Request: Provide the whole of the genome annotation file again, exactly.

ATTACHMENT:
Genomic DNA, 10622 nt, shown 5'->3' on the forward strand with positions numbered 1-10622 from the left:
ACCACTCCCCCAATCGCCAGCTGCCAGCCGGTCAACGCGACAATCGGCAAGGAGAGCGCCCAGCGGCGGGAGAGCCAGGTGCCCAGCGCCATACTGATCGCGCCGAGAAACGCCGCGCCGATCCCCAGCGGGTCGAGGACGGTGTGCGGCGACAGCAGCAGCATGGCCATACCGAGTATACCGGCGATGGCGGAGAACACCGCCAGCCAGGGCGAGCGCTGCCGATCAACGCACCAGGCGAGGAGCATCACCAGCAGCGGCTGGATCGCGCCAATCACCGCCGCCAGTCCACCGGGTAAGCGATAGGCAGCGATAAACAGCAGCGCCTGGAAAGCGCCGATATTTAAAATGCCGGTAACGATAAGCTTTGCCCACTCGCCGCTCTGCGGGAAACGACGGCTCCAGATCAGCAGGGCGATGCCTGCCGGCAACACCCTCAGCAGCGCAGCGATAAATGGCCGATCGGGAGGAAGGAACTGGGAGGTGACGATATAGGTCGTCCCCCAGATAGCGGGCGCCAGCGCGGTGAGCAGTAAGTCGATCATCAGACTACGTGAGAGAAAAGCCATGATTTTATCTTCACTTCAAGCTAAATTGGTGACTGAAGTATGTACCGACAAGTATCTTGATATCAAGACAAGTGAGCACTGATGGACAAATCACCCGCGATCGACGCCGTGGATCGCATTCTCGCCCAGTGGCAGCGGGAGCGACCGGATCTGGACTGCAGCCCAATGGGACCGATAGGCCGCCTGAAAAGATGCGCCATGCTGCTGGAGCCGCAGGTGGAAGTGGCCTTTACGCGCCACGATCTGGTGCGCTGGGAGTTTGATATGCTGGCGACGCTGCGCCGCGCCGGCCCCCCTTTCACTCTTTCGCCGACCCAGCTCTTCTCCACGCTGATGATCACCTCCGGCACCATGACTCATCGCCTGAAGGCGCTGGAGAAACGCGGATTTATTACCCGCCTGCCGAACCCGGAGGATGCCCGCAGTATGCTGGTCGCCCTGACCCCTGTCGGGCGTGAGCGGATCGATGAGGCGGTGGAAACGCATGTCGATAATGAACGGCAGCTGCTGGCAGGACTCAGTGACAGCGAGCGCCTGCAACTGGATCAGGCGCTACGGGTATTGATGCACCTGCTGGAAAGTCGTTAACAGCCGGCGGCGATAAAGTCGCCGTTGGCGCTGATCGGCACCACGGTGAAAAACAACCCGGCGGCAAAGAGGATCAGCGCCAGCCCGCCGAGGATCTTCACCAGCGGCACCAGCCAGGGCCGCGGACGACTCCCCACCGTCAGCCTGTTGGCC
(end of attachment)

Genomic DNA, 10622 nt, shown 5'->3' on the forward strand with positions numbered 1-10622 from the left:
ACCACTCCCCCAATCGCCAGCTGCCAGCCGGTCAACGCGACAATCGGCAAGGAGAGCGCCCAGCGGCGGGAGAGCCAGGTGCCCAGCGCCATACTGATCGCGCCGAGAAACGCCGCGCCGATCCCCAGCGGGTCGAGGACGGTGTGCGGCGACAGCAGCAGCATGGCCATACCGAGTATACCGGCGATGGCGGAGAACACCGCCAGCCAGGGCGAGCGCTGCCGATCAACGCACCAGGCGAGGAGCATCACCAGCAGCGGCTGGATCGCGCCAATCACCGCCGCCAGTCCACCGGGTAAGCGATAGGCAGCGATAAACAGCAGCGCCTGGAAAGCGCCGATATTTAAAATGCCGGTAACGATAAGCTTTGCCCACTCGCCGCTCTGCGGGAAACGACGGCTCCAGATCAGCAGGGCGATGCCTGCCGGCAACACCCTCAGCAGCGCAGCGATAAATGGCCGATCGGGAGGAAGGAACTGGGAGGTGACGATATAGGTCGTCCCCCAGATAGCGGGCGCCAGCGCGGTGAGCAGTAAGTCGATCATCAGACTACGTGAGAGAAAAGCCATGATTTTATCTTCACTTCAAGCTAAATTGGTGACTGAAGTATGTACCGACAAGTATCTTGATATCAAGACAAGTGAGCACTGATGGACAAATCACCCGCGATCGACGCCGTGGATCGCATTCTCGCCCAGTGGCAGCGGGAGCGACCGGATCTGGACTGCAGCCCAATGGGACCGATAGGCCGCCTGAAAAGATGCGCCATGCTGCTGGAGCCGCAGGTGGAAGTGGCCTTTACGCGCCACGATCTGGTGCGCTGGGAGTTTGATATGCTGGCGACGCTGCGCCGCGCCGGCCCCCCTTTCACTCTTTCGCCGACCCAGCTCTTCTCCACGCTGATGATCACCTCCGGCACCATGACTCATCGCCTGAAGGCGCTGGAGAAACGCGGATTTATTACCCGCCTGCCGAACCCGGAGGATGCCCGCAGTATGCTGGTCGCCCTGACCCCTGTCGGGCGTGAGCGGATCGATGAGGCGGTGGAAACGCATGTCGATAATGAACGGCAGCTGCTGGCAGGACTCAGTGACAGCGAGCGCCTGCAACTGGATCAGGCGCTACGGGTATTGATGCACCTGCTGGAAAGTCGTTAACAGCCGGCGGCGATAAAGTCGCCGTTGGCGCTGATCGGCACCACGGTGAAAAACAACCCGGCGGCAAAGAGGATCAGCGCCAGCCCGCCGAGGATCTTCACCAGCGGCACCAGCCAGGGCCGCGGACGACTCCCCACCGTCAGCCTGTTGGCC